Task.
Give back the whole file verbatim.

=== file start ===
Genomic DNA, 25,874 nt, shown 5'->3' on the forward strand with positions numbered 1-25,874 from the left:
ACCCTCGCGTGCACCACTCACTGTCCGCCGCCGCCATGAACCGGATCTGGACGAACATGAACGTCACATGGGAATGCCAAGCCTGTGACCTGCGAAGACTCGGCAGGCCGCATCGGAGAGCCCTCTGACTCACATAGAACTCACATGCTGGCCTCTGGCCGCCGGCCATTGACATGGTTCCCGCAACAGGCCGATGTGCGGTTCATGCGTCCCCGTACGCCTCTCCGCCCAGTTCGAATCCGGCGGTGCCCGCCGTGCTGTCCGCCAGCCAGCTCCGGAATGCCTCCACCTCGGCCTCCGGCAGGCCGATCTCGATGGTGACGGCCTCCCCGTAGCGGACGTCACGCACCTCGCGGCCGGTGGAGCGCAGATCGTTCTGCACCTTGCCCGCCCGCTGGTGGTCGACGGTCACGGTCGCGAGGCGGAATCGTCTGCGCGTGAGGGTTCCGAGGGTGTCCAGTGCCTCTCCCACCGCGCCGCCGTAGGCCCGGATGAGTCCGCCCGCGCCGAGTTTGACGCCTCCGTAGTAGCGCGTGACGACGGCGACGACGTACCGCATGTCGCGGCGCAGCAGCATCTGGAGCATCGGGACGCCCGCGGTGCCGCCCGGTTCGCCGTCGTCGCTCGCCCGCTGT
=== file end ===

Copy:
Genomic DNA, 25,874 nt, shown 5'->3' on the forward strand with positions numbered 1-25,874 from the left:
ACCCTCGCGTGCACCACTCACTGTCCGCCGCCGCCATGAACCGGATCTGGACGAACATGAACGTCACATGGGAATGCCAAGCCTGTGACCTGCGAAGACTCGGCAGGCCGCATCGGAGAGCCCTCTGACTCACATAGAACTCACATGCTGGCCTCTGGCCGCCGGCCATTGACATGGTTCCCGCAACAGGCCGATGTGCGGTTCATGCGTCCCCGTACGCCTCTCCGCCCAGTTCGAATCCGGCGGTGCCCGCCGTGCTGTCCGCCAGCCAGCTCCGGAATGCCTCCACCTCGGCCTCCGGCAGGCCGATCTCGATGGTGACGGCCTCCCCGTAGCGGACGTCACGCACCTCGCGGCCGGTGGAGCGCAGATCGTTCTGCACCTTGCCCGCCCGCTGGTGGTCGACGGTCACGGTCGCGAGGCGGAATCGTCTGCGCGTGAGGGTTCCGAGGGTGTCCAGTGCCTCTCCCACCGCGCCGCCGTAGGCCCGGATGAGTCCGCCCGCGCCGAGTTTGACGCCTCCGTAGTAGCGCGTGACGACGGCGACGACGTACCGCATGTCGCGGCGCAGCAGCATCTGGAGCATCGGGACGCCCGCGGTGCCGCCCGGTTCGCCGTCGTCGCTCGCCCGCTGT